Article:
After you teach the beginners in your class how to use computers, they can use their new knowledge to check their bank account online, create documents and better manage their bills online or with a computer software program. However, you must teach at a slow pace, avoid information overload, and inspire students who might become frustrated because they have no prior background in technology.

Evaluate the skills of each student you have in your class. Ask those who sign up for your computer class to write down the skills they want to learn and computer abilities they possess. Communicate with other computer teachers in your area to find out what they commonly teach at this level. For example, novice learners may want to learn basic computer skills such as spreadsheet creation, social media account set-up or how to navigate websites.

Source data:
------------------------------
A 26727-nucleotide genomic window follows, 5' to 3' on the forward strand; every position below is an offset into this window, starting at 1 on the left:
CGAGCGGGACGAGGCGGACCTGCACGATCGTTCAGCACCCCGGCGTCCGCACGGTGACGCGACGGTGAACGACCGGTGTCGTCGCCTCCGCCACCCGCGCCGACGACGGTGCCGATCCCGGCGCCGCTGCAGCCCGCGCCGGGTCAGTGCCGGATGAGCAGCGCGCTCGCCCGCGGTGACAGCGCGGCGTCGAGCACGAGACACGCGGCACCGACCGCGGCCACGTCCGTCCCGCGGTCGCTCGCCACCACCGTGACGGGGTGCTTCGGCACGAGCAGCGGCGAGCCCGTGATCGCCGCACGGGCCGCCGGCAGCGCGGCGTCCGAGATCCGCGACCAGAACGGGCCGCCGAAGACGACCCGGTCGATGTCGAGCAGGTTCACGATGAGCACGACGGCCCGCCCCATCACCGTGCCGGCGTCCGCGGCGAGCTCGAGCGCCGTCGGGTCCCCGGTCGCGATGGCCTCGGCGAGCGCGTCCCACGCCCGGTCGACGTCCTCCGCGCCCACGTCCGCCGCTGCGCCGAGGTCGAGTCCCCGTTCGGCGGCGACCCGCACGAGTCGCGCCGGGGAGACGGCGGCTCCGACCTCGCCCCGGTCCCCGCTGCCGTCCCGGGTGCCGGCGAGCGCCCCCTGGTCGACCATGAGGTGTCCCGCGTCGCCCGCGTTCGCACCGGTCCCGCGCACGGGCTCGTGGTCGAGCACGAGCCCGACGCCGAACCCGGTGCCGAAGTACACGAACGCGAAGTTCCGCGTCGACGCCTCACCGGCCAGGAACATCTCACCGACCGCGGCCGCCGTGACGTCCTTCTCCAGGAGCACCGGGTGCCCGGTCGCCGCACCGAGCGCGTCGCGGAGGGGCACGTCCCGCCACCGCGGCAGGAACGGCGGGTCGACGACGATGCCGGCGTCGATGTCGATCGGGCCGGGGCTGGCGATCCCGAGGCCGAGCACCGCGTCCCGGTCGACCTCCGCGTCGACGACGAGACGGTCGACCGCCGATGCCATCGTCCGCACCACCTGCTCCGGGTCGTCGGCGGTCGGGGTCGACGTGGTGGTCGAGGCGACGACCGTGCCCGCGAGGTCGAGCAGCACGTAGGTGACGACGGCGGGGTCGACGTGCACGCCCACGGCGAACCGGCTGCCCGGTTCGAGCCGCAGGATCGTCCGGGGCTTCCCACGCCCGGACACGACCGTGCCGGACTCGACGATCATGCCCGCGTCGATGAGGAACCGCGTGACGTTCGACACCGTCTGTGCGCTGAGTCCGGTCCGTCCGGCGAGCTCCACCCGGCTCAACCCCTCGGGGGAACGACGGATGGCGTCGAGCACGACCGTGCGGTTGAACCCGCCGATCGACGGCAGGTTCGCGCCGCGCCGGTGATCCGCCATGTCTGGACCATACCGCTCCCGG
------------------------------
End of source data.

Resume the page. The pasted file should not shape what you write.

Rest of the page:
Prepare your classes in advance. Knowing what you plan to teach before you hold your class builds confidence, the students get a well-prepared lesson and the entire class flows more smoothly. Design a lesson plan on your own or go to sites such as Teachnology (see Resources) to develop a class to inspire your students.

Instruct your students to open Microsoft Word or a similar program to write a letter to someone they care about. This shows the students that they can use the computer to perform tasks that are not overly technical. Make sure they check for grammar or spelling errors with the "spell check" feature.

Create a presentation in student groups. Your students might learn more if they take an active role in your class, so make it a point to get them involved with each task. For example, teach them to create a presentation about their business, family members, or other topic with which they feel comfortable. Once they work with a group of classmates to develop a presentation with their computers, each group gets a turn to show the entire class what they developed.